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May 28, 2017

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In polls here and abroad, plagiarism abounds

Is plagiarism such a big deal for candidates in elections? This is an interesting question arising from the presidential campaigns in the United States, and Taiwan in particular.

Many new ideas and new catchphrases are created to win voters' support. In this year's U.S. presidential campaign, for example, "change" is the name of the game. In Taiwan, "referendum for U.N. entry" is the dominating theme.

"Change" is the battle cry of Sen. Barack Obama from Illinois, who is ahead of Sen. Hillary Clinton from New York in the race for the Democratic presidential nomination. Obama, young and black, has electrified the campaign with the magical word "change," and has changed the tone of the campaign. He has forced his rivals, in both parties, to embrace change.

It is interesting to note that Obama could not claim a copyright to "change," because the word has been used widely, directly or indirectly, in the United States and the rest of the world. Bill Clinton, Sen. Clinton's husband, while campaigning for president in 1991, used the theme against the Republicans which had held the White House for 12 years. He told voters that the country should not try the "same old things over and over and over again" and expect a different result. You may say Obama has stolen Bill Clinton's idea to create a theme of his own. Obama is smart enough to catch on to the nation's mood, which is a thirst for change. His trademark slogan, "Yes, We Can" has been turned into a music video that has touched the hearts and minds of millions of Americans.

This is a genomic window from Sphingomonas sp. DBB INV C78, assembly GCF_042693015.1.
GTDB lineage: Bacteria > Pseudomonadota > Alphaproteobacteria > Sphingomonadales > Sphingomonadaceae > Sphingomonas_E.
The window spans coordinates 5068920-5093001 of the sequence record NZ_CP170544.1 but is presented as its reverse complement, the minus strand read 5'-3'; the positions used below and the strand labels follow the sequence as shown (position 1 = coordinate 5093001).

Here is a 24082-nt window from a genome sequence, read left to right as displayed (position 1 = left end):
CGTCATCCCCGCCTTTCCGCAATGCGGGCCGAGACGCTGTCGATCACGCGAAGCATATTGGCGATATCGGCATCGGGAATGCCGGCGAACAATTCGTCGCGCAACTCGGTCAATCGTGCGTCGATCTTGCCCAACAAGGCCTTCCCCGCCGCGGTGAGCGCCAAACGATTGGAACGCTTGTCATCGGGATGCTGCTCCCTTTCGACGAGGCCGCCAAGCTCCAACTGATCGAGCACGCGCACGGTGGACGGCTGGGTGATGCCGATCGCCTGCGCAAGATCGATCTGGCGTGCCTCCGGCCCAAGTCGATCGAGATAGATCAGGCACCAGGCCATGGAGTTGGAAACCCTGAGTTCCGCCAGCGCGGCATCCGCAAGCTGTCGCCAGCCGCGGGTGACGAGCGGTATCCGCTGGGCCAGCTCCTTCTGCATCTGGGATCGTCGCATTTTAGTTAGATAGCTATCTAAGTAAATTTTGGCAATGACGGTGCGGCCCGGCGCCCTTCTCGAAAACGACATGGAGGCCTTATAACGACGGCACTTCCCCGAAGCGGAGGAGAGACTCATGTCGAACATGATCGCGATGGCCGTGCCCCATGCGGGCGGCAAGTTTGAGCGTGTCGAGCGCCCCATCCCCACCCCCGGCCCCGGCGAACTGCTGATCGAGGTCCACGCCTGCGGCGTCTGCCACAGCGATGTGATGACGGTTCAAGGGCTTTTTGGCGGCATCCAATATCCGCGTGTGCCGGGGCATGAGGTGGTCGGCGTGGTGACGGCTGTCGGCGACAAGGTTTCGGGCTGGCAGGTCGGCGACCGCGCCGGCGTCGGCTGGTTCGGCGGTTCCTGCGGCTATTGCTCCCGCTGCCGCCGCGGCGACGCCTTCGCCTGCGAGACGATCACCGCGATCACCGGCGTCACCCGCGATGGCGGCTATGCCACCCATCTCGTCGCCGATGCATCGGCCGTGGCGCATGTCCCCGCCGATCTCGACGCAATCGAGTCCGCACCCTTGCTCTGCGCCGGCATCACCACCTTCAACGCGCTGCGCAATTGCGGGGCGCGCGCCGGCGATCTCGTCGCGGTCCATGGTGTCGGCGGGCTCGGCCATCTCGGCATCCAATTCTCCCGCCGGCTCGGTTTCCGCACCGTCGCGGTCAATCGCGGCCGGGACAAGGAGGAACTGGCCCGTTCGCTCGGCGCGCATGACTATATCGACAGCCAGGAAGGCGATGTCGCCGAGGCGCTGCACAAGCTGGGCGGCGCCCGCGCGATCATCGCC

But "Yes, We Can" is not Obama's invention. The copy-right owner is the late Cesar Chavez, a Mexican-American labor leader and human rights activist, whose "Si Se Puede!" slogan had fired up millions of Mexican farm workers in the United States.

Small wonder that Mrs. Clinton, who has lost 10 primary caucuses in a row since the Feb. 5 Super Tuesday, is attacking Obama for plagiarism. "If your whole candidacy is about words, they should be your own words," she said after her defeat in Wisconsin Tuesday. Not only she, but also John McCain, the Republican's shoo-in for nomination, also opened fire on his most likely rival in November. "I'll do all I can to defeat the eloquent cheat of change," he said this week. "Yes, We Can" may not be Obama's own words, to be sure. But Hillary is shrewd enough to put these words in separate slogans, "Yes, We Will," and "Americans still have that can-do spirit." These words are not original, either.

As the front-runner in the Democratic presidential nomination, Obama is now in the bull's-eye for both the former first lady and McCain — the only candidate supporting the war in Iraq. McCain, 71, is the opposite of Obama, not only in age and skin color, but also policies. McCain represents exactly what Obama is campaigning against: the same old, same old in Washington.

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